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Industry Expands, Promising Signs on the Horizon

Analysis

There is light at the end of the tunnel, at least regarding Hungarian industrial production: it grew month-on-month, while vehicle manufacturing increased year-on-year in July. Overall production, however, has declined.

The volume of industrial production declined in July by 2.6%, year-on-year, while, based on working-day adjusted data, it fell by 2.5%, according to the latest data released by the Central Statistical Office (KSH).

Production dropped in the majority of the manufacturing subsections but, at the same time, grew in the sector carrying the most significant weight, the manufacture of transport equipment and of electrical equipment. According to seasonally and working-day adjusted data, industrial output was 2.8% higher than in June 2023.

The manufacture of transport equipment, representing 28% of the manufacturing production (having the largest weight), grew by 14.4% compared to the same month of the previous year. Motor vehicle manufacturing went up by 21%, and the manufacture of parts and accessories for motor vehicles rose by 9.2%.

The volume of industrial exports was 2.2% lower than a year earlier. Transport equipment exports, representing a 35% weight within export sales in manufacturing, grew by 15.9%, while exports in the manufacture of electrical equipment, accounting for a 14% weight, went up by 10.6%.

The domestic sales of industry fell by 11%, with manufacturing decreasing by 6.5% compared to the same month of the previous year. Within industry, manufacturing output, which accounts for a decisive share in industry (95%), declined by 2.3%, that of mining and quarrying, having a small weight, fell by 35%, and production in the energy industry (electricity, gas, steam and air conditioning supply) dropped by 21%.

For January-July 2023, compared to the same period of the previous year, industrial production decreased by 4.5%. The volume of export sales, representing 60% of all sales, declined by 0.5%, while domestic sales (accounting for 40% of all sales) fell by 16.4%.

Smaller than Expected

Of the 13 subsections of manufacturing, production decreased in eight, and to the greatest extent, by 23%, in manufacturing chemicals and chemical products. In the other five, production volume rose between 1.3% and 19.1%, mostly in the manufacture of electrical equipment; the output in the manufacture of transport equipment, considered the largest subsection, went up by 14.5%.

According to MBH Bank’s senior analyst Gergely Suppan, the decrease in industrial production was smaller than expected.

“The stagnation of industrial production experienced since the beginning of the fourth quarter of last year was mainly caused by the curtailment or shutdown of production in energy-intensive sectors as a result of the explosion of energy prices,” he wrote in a comment.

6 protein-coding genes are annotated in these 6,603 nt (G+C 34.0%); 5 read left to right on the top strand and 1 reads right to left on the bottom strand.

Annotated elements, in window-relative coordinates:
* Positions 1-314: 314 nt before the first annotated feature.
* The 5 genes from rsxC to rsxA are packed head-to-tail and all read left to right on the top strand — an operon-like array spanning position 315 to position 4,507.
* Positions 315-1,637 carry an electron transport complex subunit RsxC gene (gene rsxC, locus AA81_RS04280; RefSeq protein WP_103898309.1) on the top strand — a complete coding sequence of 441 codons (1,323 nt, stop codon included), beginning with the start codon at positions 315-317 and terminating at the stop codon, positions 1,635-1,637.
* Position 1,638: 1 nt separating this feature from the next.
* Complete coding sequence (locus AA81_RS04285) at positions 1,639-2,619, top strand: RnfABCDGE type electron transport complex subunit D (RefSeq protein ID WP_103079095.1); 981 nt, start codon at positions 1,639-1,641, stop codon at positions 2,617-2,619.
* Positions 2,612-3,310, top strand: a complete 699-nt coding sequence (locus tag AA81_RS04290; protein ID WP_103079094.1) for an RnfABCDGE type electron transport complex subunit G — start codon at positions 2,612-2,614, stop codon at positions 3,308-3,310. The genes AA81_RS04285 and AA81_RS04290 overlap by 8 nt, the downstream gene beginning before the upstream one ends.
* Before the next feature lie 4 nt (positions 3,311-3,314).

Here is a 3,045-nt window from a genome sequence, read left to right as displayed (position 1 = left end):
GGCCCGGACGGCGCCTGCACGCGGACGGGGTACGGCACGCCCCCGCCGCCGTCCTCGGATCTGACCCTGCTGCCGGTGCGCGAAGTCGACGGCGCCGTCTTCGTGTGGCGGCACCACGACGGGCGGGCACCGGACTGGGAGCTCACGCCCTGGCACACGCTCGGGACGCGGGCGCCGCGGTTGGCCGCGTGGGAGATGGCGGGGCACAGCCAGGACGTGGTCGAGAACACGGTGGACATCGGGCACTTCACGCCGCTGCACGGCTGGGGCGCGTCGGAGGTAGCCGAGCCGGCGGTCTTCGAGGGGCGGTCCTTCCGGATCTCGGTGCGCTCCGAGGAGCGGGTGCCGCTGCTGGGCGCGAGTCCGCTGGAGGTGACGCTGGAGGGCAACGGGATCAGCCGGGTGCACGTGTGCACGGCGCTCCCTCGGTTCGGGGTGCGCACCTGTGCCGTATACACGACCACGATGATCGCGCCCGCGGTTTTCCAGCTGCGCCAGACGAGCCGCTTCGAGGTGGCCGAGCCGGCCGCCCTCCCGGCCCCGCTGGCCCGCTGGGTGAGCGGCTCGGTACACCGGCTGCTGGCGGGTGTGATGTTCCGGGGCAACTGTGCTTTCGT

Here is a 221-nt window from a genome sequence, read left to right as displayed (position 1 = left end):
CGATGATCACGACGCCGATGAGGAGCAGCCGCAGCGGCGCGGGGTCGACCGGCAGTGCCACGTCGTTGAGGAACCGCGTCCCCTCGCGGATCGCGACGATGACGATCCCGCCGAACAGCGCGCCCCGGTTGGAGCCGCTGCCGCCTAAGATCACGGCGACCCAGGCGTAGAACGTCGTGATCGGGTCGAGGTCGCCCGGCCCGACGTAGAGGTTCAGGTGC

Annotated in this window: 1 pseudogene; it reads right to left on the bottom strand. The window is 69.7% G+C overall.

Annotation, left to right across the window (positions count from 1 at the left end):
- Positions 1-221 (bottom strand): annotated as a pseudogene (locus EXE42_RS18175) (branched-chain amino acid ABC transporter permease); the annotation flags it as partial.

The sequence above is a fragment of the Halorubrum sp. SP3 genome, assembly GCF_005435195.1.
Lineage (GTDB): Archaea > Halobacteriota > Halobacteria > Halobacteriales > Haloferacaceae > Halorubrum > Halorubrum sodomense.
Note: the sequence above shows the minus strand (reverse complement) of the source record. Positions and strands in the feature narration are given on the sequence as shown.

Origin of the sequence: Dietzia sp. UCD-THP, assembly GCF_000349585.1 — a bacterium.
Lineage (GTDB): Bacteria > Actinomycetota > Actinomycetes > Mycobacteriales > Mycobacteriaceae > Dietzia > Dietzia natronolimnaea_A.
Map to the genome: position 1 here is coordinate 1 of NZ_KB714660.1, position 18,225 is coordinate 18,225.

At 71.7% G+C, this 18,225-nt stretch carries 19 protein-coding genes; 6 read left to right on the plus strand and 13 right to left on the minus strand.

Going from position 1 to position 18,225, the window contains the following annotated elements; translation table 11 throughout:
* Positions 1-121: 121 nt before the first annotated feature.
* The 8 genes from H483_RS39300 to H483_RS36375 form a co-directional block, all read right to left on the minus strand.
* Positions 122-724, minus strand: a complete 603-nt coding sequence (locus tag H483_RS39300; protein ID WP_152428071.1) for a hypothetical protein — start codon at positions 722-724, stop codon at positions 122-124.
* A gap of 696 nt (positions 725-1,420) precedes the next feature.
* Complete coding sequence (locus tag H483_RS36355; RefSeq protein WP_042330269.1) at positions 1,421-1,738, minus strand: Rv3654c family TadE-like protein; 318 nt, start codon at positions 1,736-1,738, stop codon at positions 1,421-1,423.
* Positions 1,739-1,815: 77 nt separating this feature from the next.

“In some sectors, especially in the food industry, weakening internal and external demand resulted in more subdued production. Due to lower energy consumption (partly due to the mild winter weather and partly due to forced energy savings), industrial production was also dragged down by the decline in the production of the energy-producing sectors,” he added.

As for what to expect in the near future, Suppan thinks the outlook is boosted by the fact that new orders in the vehicle industry increased by 18.6% in June, while its order stock was 4.9% higher than a year ago.

“After the expected temporary fluctuations caused by the energy crisis, we expect a gradual revival in industrial production in the second half of this year, which is due to the gradual recovery of internal demand and the expected commissioning of new capacities, mainly related to battery production and the automotive industry, as well as the food, chemical, and defense industry,” Suppan said.

Fragile Performance

This year, due to the fragile performance in the first half of 2023, Suppan expects a decrease of around 2.5% in industrial production. However, from 2024, as a result of the new capacities coming up, industrial production could significantly pick up and may exceed 8% due to this year’s weak base.

Consumer prices were 16.4% higher on average in August 2023 than a year earlier. The prices of electricity, gas and other fuels, as well as motor fuels, rose significantly over the last 12 months.

In one month, compared to July 2023, consumer prices were up by 0.7% on average. Food became 0.3% more expensive, within which sugar rose by 54.6%, pork by 7.3%, poultry meat by 2.5%, buffet products by 2.3%, edible oil by 1.5% and chocolate and cocoa 1%. Flour became 11.5% more expensive, eggs 9.5%, seasonal food items (potatoes, fresh vegetables and fresh domestic and tropical fruits) were up 5%, butter 4.4%, and bread 2.3%, but milk products were 1.9% cheaper.

Motor fuel prices rose by 8.2%. Consumers paid 1.6% less for clothing and footwear and 0.3% less for electricity, gas and other fuels, within which electricity prices fell by 0.6%, while natural and manufactured gas prices were unchanged.

Another significant indicator was released on September 8, although this proved to be a bit disappointing for analysts. Inflation was slightly higher than expected at 16.4% in August. Primarily, the repeated rise in food prices may have caused the unpleasant surprise, although the previously worrisome price rise in services has slowed. Petrol prices also showed a significant increase.

According to economic portal portfolio.hu, analysts had expected a 16.2% figure for August. In the previous month, annual inflation was 17.6%.

This article was first published in the Budapest Business Journal print issue of September 22, 2023.

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